I have noticed an uptick in home sales in our area. Once again, homes are selling in my neighborhood even before they make the real estate listings. The current national average rate for a 30-year fixed home mortgage is 4.04% as of June 11th, up from 3.87% at the beginning of the year.
There are plenty of indications that interest rates will rise; exactly when, how much, and how fast is not known. It’s that unknown factor that causes some anxiety.
I got to thinking about my own experience with mortgage interest rates and thought I would share it with you. We made a number of moves from 1976-1988. Looking back, the need for those moves is somewhat less apparent now than it seemed at the time. Certainly, better location and the desire for additional space were factors in our decisions. Also, historically, it had seemed to us that our house was our biggest and best “investment” and we did well in our moves. Times have changed and we now know that we should not depend on our house as an investment.
We bought our first home in 1976 for $47,000. Located at 8666 Sunny Hill Drive, the name said it all! I loved that house and we had a lot of fun making it our own after living in an apartment for four years.
We bought it directly from the owner to save expenses and, fortunately, all went well with that sale. Since this was our first home buying experience, that could have been a big mistake! At that time, the average 30-year fixed home mortgage rate happened to be 8.75%.
A couple years later, we had our first child, Elliott. We felt our location might not be the right place for us to raise a family, long-term. Of course, we hadn’t given that much thought when we bought the house two years earlier!
In 1979, with 30-year fixed mortgage interest rates at 11.6%, we bought a builder spec home in a newer area with lots of young families located closer to friends, activities and within easy walking distance of the neighborhood elementary school. It was a very positive lifestyle change that would have a positive influence on our family for many years to come. A few perks were added in this second home, including a two-car garage and a first-floor family room. We thought we were set.
We then had our second child, a daughter, Meredith, and soon after, we were expecting our third, a son, Austin. By 1982, we decided that house number two was too small for our growing family and we decided to build again.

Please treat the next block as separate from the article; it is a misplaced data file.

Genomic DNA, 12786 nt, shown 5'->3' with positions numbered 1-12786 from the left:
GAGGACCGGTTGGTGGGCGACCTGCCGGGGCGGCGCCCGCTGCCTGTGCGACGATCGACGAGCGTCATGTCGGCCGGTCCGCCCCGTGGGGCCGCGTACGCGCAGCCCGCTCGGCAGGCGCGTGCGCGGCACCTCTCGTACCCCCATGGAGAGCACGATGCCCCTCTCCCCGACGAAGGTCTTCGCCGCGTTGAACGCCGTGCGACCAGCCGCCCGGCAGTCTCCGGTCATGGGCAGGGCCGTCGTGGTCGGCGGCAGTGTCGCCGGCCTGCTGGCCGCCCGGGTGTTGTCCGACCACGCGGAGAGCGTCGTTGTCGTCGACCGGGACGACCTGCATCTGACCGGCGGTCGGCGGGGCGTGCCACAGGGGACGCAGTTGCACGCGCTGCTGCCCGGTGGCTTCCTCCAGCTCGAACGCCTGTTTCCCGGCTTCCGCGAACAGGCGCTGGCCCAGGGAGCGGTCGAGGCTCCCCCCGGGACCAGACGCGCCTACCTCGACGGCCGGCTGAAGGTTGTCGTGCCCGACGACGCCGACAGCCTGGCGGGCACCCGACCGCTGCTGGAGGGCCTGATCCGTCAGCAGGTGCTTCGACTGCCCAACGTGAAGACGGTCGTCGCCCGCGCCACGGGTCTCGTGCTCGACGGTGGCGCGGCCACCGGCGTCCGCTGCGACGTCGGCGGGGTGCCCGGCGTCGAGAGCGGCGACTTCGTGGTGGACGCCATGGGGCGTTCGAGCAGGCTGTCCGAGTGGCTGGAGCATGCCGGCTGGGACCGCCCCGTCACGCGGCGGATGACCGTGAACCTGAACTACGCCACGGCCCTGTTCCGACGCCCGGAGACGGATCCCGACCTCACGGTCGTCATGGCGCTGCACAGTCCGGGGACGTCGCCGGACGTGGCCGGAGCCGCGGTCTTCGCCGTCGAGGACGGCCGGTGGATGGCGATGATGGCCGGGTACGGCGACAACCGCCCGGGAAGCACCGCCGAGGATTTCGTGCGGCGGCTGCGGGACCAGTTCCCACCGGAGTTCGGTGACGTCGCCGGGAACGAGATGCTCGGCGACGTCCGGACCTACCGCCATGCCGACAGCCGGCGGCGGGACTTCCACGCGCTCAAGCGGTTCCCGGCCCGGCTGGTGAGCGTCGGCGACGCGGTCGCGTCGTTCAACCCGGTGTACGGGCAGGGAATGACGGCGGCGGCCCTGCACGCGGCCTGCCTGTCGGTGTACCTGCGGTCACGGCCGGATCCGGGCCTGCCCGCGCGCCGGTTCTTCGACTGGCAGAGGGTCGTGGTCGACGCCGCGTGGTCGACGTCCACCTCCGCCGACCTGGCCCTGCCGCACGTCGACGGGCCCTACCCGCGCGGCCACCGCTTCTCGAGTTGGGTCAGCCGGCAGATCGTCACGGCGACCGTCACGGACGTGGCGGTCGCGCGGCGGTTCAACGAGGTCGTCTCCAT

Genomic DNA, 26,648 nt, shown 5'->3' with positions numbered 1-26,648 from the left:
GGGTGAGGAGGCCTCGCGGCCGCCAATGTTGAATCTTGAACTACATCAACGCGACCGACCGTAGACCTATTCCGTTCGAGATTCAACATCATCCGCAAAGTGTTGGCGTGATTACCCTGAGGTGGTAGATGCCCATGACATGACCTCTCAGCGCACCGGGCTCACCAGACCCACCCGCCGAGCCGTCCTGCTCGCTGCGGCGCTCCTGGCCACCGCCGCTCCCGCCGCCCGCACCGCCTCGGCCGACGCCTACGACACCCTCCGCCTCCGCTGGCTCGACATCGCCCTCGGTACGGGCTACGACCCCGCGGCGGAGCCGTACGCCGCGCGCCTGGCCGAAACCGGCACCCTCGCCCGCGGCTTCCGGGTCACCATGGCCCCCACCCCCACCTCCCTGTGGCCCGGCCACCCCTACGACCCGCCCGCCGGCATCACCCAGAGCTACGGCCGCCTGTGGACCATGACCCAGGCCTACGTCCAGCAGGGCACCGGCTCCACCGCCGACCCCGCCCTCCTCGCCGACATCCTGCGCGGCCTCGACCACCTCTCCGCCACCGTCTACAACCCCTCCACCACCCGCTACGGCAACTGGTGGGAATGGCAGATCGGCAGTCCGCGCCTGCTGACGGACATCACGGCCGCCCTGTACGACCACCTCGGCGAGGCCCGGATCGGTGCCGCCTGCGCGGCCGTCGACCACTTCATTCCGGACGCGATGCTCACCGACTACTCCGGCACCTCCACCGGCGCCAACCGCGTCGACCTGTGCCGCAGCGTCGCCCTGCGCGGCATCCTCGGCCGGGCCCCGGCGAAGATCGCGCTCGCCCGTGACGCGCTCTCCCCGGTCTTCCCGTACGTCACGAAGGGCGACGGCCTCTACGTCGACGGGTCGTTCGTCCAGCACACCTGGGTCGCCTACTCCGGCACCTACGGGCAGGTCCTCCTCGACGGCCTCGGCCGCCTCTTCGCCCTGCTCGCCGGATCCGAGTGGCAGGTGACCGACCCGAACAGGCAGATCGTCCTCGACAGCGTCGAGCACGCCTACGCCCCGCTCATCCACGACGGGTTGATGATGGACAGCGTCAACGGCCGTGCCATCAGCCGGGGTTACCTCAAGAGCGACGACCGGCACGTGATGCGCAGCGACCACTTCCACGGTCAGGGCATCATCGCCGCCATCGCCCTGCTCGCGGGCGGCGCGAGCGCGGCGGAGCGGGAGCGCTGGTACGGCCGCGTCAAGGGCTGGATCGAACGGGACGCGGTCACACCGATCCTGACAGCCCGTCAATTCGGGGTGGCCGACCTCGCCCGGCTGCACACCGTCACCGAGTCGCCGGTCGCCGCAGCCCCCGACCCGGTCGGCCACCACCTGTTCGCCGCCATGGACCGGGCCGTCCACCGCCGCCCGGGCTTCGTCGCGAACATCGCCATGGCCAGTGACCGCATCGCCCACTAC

We wanted to stay in the same neighborhood close to established friends, and our same elementary school. Interest rates on 30-year fixed home loans averaged 16.82% when we closed in August of ’82, down from a high of 18.45% in October of 1981. That seems astronomical given where interest rates are today. The move made sense to us at the time, though, and we made it work. All was good with three children and a new home that we designed and built for the long-term – that is until we got the bug again in 1987, expecting child number four, Gabrielle, and decided to build yet again (I have to admit that I like the process of building houses). The 30-year fixed mortgage rate average was a bit over 10% when we moved into our new home in June of 1988. I guess it seemed pretty reasonable at the time.
The point is, what works is relative to the time and situation. We had no debt other than our home mortgage during our years of moving from home to home. We also did not acquire mortgages for more than our income could support.
Things change and experience shapes our response to change. We may not always be able to influence the changes that happen to us, but we do control our response. Looking back at my own mortgage history, I certainly could have a, “What were you thinking?” perspective on some of the decisions that were made. I don’t. I’m certain that our parents, who lived in the same home for 40 years, had some thoughts about our need for bigger houses. Always wise, they kept those thoughts to themselves. I tend to think about the positives of each move we made. My most recent move was 18 years ago when I moved to a much smaller house without a mortgage. I didn’t build or design it, but I have been very happy living in this space and making it my own. The peace of mind of having a home that is paid for is, well, priceless.
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